fingers slightly spread to induce flow around the hand at

the beginning of the arm cycle.

However, this gain did not occur when we analyzed

the greater distance between fingers. In both CD and CL

coefficients, for the position with large finger spread, the

values were lower when compared with the positions of

fingers closed and slightly spread. For the CD and for

attack angles higher than 30°, the position with more

distance between fingers presented lower values. This

position presented also lower values in CL. It seems that

there is a critical distance between fingers beyond which

the force production became compromised.

Schleihauf (1979) has already reported an identi-

cal situation. The CD for the fingers closed and slightly

spread positions presented higher values than the large

spread position. In contrast, the values of CL increased

in indirect proportion to finger spread for attack angles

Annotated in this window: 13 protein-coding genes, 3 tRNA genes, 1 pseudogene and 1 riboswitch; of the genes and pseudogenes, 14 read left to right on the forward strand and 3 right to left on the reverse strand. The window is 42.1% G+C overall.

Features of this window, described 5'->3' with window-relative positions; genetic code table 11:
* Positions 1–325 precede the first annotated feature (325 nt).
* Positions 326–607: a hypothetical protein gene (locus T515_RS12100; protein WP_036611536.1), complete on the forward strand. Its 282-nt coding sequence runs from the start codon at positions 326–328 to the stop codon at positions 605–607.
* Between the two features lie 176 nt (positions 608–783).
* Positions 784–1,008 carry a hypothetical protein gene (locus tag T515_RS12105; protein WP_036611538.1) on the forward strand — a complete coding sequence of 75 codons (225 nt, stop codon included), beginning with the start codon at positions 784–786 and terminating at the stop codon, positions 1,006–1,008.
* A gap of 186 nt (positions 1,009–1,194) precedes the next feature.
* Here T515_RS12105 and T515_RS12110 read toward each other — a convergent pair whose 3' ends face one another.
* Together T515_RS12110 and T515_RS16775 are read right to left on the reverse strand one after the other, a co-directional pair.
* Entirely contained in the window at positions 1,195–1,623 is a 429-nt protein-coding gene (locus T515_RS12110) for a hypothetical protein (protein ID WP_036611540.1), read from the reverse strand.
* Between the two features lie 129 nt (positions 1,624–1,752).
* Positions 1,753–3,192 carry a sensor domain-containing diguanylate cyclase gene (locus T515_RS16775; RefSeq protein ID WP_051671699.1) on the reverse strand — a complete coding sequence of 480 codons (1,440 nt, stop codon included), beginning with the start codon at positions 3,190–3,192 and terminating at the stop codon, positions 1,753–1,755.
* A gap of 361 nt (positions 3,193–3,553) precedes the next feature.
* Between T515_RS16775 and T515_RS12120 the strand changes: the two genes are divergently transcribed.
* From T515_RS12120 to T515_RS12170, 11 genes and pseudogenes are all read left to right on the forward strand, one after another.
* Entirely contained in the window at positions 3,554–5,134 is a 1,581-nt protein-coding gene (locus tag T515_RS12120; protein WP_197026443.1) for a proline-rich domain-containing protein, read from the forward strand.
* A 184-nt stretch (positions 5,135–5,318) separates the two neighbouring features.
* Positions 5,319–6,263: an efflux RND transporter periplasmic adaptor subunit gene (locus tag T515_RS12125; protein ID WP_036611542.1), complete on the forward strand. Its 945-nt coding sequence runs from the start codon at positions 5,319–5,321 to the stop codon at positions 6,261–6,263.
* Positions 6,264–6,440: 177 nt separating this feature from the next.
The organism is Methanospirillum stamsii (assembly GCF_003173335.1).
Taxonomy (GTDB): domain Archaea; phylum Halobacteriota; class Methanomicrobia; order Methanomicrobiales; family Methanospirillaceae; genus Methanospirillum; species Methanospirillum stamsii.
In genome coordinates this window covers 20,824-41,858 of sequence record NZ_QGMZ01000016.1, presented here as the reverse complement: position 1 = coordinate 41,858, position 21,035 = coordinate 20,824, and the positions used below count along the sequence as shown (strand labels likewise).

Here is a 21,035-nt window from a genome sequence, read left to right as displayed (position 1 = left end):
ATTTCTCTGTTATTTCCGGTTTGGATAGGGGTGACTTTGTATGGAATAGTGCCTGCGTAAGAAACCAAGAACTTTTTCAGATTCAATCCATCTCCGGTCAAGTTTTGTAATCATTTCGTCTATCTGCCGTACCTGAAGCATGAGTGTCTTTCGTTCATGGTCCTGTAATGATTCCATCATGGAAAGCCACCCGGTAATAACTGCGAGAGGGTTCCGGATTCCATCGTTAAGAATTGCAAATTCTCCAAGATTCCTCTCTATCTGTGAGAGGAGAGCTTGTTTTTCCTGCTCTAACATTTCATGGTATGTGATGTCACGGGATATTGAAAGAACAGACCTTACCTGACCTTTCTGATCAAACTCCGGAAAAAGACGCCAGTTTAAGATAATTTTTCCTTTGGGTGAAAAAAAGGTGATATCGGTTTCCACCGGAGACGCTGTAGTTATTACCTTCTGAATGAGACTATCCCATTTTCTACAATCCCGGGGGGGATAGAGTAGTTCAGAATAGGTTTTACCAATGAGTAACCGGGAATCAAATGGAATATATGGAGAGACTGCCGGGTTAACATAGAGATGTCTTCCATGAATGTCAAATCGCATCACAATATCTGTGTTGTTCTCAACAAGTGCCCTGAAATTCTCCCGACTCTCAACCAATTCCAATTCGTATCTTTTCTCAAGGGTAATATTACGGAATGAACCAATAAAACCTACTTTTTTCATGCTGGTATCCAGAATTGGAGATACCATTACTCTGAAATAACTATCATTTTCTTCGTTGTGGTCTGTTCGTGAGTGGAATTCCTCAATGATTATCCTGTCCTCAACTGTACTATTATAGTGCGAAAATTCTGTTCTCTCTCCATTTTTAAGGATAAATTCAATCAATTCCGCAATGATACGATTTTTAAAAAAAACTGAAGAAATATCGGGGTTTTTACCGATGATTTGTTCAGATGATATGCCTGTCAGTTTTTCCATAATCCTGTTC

ranging between 0° and 60°. Berger (1996) reported that

spreading the fingers did not influence propulsive force.

Moreover, lift force at attack angles between 60° and 80°

was higher when spreading the fingers (Berger, 1996).

In a recent experimental study, Sidelnik & Young (2006)

determined that a hand with 10° of separation between

fingers created more stroke force than a fingers-together

configuration, across all attack angles tested.

Furthermore, CD presented the highest values for

an attack angle of 90° in the three hand models (≈0.90

< CD < 1.10), whereas CL resembled a sinusoidal curve

across the attack angle (CL ≈ 0.60). These results are quite

similar to the ones already described with experimental

methodologies (e.g., Schleihauf, 1979; Berger et al.,